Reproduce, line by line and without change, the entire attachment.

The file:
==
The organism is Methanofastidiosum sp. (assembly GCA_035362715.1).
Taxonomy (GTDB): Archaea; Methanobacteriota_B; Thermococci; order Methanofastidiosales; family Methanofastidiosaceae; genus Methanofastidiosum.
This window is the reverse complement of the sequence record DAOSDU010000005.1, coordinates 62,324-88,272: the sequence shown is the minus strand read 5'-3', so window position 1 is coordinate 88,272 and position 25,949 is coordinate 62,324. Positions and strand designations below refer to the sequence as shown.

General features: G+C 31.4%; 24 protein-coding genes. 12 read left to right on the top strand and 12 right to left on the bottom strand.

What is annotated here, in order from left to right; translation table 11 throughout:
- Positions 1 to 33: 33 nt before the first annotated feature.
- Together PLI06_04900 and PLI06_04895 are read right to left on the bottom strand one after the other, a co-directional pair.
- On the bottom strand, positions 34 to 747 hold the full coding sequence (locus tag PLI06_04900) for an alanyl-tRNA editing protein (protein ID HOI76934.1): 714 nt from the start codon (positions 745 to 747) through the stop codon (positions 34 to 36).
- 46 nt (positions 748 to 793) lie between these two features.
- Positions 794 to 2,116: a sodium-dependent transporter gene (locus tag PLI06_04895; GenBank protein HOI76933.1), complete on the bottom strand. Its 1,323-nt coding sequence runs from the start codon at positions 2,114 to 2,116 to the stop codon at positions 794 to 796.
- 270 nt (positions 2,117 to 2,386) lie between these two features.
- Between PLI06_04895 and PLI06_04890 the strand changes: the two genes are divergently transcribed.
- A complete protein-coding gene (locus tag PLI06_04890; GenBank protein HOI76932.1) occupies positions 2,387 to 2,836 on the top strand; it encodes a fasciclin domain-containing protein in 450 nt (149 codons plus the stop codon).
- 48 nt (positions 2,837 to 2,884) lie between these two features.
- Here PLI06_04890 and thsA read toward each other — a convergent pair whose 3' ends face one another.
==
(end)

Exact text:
The organism is Methanofastidiosum sp. (assembly GCA_035362715.1).
Taxonomy (GTDB): Archaea; Methanobacteriota_B; Thermococci; order Methanofastidiosales; family Methanofastidiosaceae; genus Methanofastidiosum.
This window is the reverse complement of the sequence record DAOSDU010000005.1, coordinates 62,324-88,272: the sequence shown is the minus strand read 5'-3', so window position 1 is coordinate 88,272 and position 25,949 is coordinate 62,324. Positions and strand designations below refer to the sequence as shown.

General features: G+C 31.4%; 24 protein-coding genes. 12 read left to right on the top strand and 12 right to left on the bottom strand.

What is annotated here, in order from left to right; translation table 11 throughout:
- Positions 1 to 33: 33 nt before the first annotated feature.
- Together PLI06_04900 and PLI06_04895 are read right to left on the bottom strand one after the other, a co-directional pair.
- On the bottom strand, positions 34 to 747 hold the full coding sequence (locus tag PLI06_04900) for an alanyl-tRNA editing protein (protein ID HOI76934.1): 714 nt from the start codon (positions 745 to 747) through the stop codon (positions 34 to 36).
- 46 nt (positions 748 to 793) lie between these two features.
- Positions 794 to 2,116: a sodium-dependent transporter gene (locus tag PLI06_04895; GenBank protein HOI76933.1), complete on the bottom strand. Its 1,323-nt coding sequence runs from the start codon at positions 2,114 to 2,116 to the stop codon at positions 794 to 796.
- 270 nt (positions 2,117 to 2,386) lie between these two features.
- Between PLI06_04895 and PLI06_04890 the strand changes: the two genes are divergently transcribed.
- A complete protein-coding gene (locus tag PLI06_04890; GenBank protein HOI76932.1) occupies positions 2,387 to 2,836 on the top strand; it encodes a fasciclin domain-containing protein in 450 nt (149 codons plus the stop codon).
- 48 nt (positions 2,837 to 2,884) lie between these two features.
- Here PLI06_04890 and thsA read toward each other — a convergent pair whose 3' ends face one another.